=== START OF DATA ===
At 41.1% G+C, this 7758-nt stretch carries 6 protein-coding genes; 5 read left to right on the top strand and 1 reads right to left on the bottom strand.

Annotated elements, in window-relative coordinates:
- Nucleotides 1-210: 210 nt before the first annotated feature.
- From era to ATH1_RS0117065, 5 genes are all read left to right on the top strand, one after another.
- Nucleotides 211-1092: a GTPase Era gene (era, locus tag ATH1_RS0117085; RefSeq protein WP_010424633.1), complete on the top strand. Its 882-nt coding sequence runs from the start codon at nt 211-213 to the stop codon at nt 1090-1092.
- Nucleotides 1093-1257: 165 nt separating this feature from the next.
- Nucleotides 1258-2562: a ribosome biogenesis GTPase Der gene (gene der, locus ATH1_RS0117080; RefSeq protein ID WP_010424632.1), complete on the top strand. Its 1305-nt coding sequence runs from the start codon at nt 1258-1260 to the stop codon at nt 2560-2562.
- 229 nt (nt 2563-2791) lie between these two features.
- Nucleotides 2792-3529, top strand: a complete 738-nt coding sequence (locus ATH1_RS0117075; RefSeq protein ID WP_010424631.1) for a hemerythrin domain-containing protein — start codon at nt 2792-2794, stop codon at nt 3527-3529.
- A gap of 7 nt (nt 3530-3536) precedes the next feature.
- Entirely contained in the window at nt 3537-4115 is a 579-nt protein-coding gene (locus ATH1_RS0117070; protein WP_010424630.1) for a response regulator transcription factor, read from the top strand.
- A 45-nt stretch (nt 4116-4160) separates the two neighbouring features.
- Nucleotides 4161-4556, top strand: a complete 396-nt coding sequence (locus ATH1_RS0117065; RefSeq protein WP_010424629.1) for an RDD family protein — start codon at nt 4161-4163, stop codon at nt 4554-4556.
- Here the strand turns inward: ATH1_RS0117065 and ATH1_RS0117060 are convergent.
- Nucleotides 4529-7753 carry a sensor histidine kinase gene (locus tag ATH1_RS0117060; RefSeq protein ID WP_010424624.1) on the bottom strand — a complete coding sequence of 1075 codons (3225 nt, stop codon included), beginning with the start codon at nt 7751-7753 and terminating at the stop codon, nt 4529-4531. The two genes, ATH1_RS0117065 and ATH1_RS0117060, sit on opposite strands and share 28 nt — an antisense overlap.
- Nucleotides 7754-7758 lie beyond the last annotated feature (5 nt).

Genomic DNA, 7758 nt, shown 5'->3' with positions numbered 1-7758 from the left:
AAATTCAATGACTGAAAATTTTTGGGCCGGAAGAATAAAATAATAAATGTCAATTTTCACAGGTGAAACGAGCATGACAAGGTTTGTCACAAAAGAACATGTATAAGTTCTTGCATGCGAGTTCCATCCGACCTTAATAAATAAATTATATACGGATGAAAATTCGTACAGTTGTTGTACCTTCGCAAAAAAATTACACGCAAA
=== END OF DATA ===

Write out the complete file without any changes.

At 41.1% G+C, this 7758-nt stretch carries 6 protein-coding genes; 5 read left to right on the top strand and 1 reads right to left on the bottom strand.

Annotated elements, in window-relative coordinates:
- Nucleotides 1-210: 210 nt before the first annotated feature.
- From era to ATH1_RS0117065, 5 genes are all read left to right on the top strand, one after another.
- Nucleotides 211-1092: a GTPase Era gene (era, locus tag ATH1_RS0117085; RefSeq protein WP_010424633.1), complete on the top strand. Its 882-nt coding sequence runs from the start codon at nt 211-213 to the stop codon at nt 1090-1092.
- Nucleotides 1093-1257: 165 nt separating this feature from the next.
- Nucleotides 1258-2562: a ribosome biogenesis GTPase Der gene (gene der, locus ATH1_RS0117080; RefSeq protein ID WP_010424632.1), complete on the top strand. Its 1305-nt coding sequence runs from the start codon at nt 1258-1260 to the stop codon at nt 2560-2562.
- 229 nt (nt 2563-2791) lie between these two features.
- Nucleotides 2792-3529, top strand: a complete 738-nt coding sequence (locus ATH1_RS0117075; RefSeq protein ID WP_010424631.1) for a hemerythrin domain-containing protein — start codon at nt 2792-2794, stop codon at nt 3527-3529.
- A gap of 7 nt (nt 3530-3536) precedes the next feature.
- Entirely contained in the window at nt 3537-4115 is a 579-nt protein-coding gene (locus ATH1_RS0117070; protein WP_010424630.1) for a response regulator transcription factor, read from the top strand.
- A 45-nt stretch (nt 4116-4160) separates the two neighbouring features.
- Nucleotides 4161-4556, top strand: a complete 396-nt coding sequence (locus ATH1_RS0117065; RefSeq protein WP_010424629.1) for an RDD family protein — start codon at nt 4161-4163, stop codon at nt 4554-4556.
- Here the strand turns inward: ATH1_RS0117065 and ATH1_RS0117060 are convergent.
- Nucleotides 4529-7753 carry a sensor histidine kinase gene (locus tag ATH1_RS0117060; RefSeq protein ID WP_010424624.1) on the bottom strand — a complete coding sequence of 1075 codons (3225 nt, stop codon included), beginning with the start codon at nt 7751-7753 and terminating at the stop codon, nt 4529-4531. The two genes, ATH1_RS0117065 and ATH1_RS0117060, sit on opposite strands and share 28 nt — an antisense overlap.
- Nucleotides 7754-7758 lie beyond the last annotated feature (5 nt).

Genomic DNA, 7758 nt, shown 5'->3' with positions numbered 1-7758 from the left:
AAATTCAATGACTGAAAATTTTTGGGCCGGAAGAATAAAATAATAAATGTCAATTTTCACAGGTGAAACGAGCATGACAAGGTTTGTCACAAAAGAACATGTATAAGTTCTTGCATGCGAGTTCCATCCGACCTTAATAAATAAATTATATACGGATGAAAATTCGTACAGTTGTTGTACCTTCGCAAAAAAATTACACGCAAA